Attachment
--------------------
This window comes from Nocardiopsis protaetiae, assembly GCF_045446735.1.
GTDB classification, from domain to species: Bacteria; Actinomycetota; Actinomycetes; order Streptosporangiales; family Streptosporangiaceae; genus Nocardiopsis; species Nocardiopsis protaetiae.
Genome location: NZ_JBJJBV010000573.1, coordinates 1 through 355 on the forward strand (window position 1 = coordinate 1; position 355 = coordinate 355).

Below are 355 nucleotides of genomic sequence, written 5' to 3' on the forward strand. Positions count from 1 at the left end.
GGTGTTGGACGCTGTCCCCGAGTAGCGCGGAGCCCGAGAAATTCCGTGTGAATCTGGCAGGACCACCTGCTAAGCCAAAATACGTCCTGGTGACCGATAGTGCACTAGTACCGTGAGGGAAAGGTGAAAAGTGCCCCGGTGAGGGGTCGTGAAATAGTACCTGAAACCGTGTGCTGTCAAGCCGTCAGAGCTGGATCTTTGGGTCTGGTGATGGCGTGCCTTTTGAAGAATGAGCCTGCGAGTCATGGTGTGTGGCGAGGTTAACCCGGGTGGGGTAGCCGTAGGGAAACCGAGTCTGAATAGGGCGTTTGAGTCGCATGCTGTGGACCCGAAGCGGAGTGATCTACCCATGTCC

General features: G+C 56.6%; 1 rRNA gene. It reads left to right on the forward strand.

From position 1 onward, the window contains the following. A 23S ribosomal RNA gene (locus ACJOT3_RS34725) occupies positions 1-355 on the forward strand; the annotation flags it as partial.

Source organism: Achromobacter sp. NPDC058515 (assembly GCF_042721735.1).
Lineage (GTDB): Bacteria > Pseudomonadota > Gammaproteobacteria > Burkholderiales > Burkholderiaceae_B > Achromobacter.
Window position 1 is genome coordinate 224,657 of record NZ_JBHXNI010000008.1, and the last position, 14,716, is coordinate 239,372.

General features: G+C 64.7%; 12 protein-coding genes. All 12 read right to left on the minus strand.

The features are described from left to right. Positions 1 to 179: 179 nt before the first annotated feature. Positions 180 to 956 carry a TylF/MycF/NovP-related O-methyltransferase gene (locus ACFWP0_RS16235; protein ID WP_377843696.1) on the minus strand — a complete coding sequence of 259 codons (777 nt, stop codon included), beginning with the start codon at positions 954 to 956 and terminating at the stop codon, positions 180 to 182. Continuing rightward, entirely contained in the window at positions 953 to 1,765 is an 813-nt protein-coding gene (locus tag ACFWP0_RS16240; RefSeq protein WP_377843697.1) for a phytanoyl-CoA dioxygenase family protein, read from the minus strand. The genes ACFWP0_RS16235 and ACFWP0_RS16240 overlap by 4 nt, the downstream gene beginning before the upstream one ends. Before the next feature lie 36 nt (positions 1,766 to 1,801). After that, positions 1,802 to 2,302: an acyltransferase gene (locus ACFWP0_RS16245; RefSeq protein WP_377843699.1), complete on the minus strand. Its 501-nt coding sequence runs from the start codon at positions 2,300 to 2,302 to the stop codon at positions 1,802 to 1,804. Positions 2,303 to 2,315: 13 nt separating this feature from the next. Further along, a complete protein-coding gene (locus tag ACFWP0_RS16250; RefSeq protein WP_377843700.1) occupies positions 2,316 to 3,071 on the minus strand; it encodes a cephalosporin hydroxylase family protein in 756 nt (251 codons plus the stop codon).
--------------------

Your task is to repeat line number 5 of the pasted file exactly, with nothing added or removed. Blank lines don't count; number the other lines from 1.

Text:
GGTGTTGGACGCTGTCCCCGAGTAGCGCGGAGCCCGAGAAATTCCGTGTGAATCTGGCAGGACCACCTGCTAAGCCAAAATACGTCCTGGTGACCGATAGTGCACTAGTACCGTGAGGGAAAGGTGAAAAGTGCCCCGGTGAGGGGTCGTGAAATAGTACCTGAAACCGTGTGCTGTCAAGCCGTCAGAGCTGGATCTTTGGGTCTGGTGATGGCGTGCCTTTTGAAGAATGAGCCTGCGAGTCATGGTGTGTGGCGAGGTTAACCCGGGTGGGGTAGCCGTAGGGAAACCGAGTCTGAATAGGGCGTTTGAGTCGCATGCTGTGGACCCGAAGCGGAGTGATCTACCCATGTCC